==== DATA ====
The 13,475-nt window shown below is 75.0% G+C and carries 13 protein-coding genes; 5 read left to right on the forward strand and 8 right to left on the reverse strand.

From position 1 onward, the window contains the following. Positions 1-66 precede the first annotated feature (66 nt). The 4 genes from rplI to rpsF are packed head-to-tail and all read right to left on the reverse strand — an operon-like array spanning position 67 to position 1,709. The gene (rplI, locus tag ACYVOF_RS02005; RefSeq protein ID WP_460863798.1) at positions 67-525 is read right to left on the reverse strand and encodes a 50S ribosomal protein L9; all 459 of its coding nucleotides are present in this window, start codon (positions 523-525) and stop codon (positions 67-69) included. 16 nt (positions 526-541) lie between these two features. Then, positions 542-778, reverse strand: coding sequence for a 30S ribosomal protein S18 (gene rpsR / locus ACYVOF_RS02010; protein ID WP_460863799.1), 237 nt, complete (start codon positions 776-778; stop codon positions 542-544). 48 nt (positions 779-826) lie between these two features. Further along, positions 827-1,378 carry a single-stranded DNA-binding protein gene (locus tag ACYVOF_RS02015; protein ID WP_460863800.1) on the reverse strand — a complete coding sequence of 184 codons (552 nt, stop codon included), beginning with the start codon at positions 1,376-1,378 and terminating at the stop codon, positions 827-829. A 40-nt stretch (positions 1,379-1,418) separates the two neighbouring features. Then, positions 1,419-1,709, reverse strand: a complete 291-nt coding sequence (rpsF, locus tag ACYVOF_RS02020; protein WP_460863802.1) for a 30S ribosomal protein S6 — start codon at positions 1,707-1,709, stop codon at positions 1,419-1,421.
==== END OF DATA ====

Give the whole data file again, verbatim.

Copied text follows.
The 13,475-nt window shown below is 75.0% G+C and carries 13 protein-coding genes; 5 read left to right on the forward strand and 8 right to left on the reverse strand.

From position 1 onward, the window contains the following. Positions 1-66 precede the first annotated feature (66 nt). The 4 genes from rplI to rpsF are packed head-to-tail and all read right to left on the reverse strand — an operon-like array spanning position 67 to position 1,709. The gene (rplI, locus tag ACYVOF_RS02005; RefSeq protein ID WP_460863798.1) at positions 67-525 is read right to left on the reverse strand and encodes a 50S ribosomal protein L9; all 459 of its coding nucleotides are present in this window, start codon (positions 523-525) and stop codon (positions 67-69) included. 16 nt (positions 526-541) lie between these two features. Then, positions 542-778, reverse strand: coding sequence for a 30S ribosomal protein S18 (gene rpsR / locus ACYVOF_RS02010; protein ID WP_460863799.1), 237 nt, complete (start codon positions 776-778; stop codon positions 542-544). 48 nt (positions 779-826) lie between these two features. Further along, positions 827-1,378 carry a single-stranded DNA-binding protein gene (locus tag ACYVOF_RS02015; protein ID WP_460863800.1) on the reverse strand — a complete coding sequence of 184 codons (552 nt, stop codon included), beginning with the start codon at positions 1,376-1,378 and terminating at the stop codon, positions 827-829. A 40-nt stretch (positions 1,379-1,418) separates the two neighbouring features. Then, positions 1,419-1,709, reverse strand: a complete 291-nt coding sequence (rpsF, locus tag ACYVOF_RS02020; protein WP_460863802.1) for a 30S ribosomal protein S6 — start codon at positions 1,707-1,709, stop codon at positions 1,419-1,421.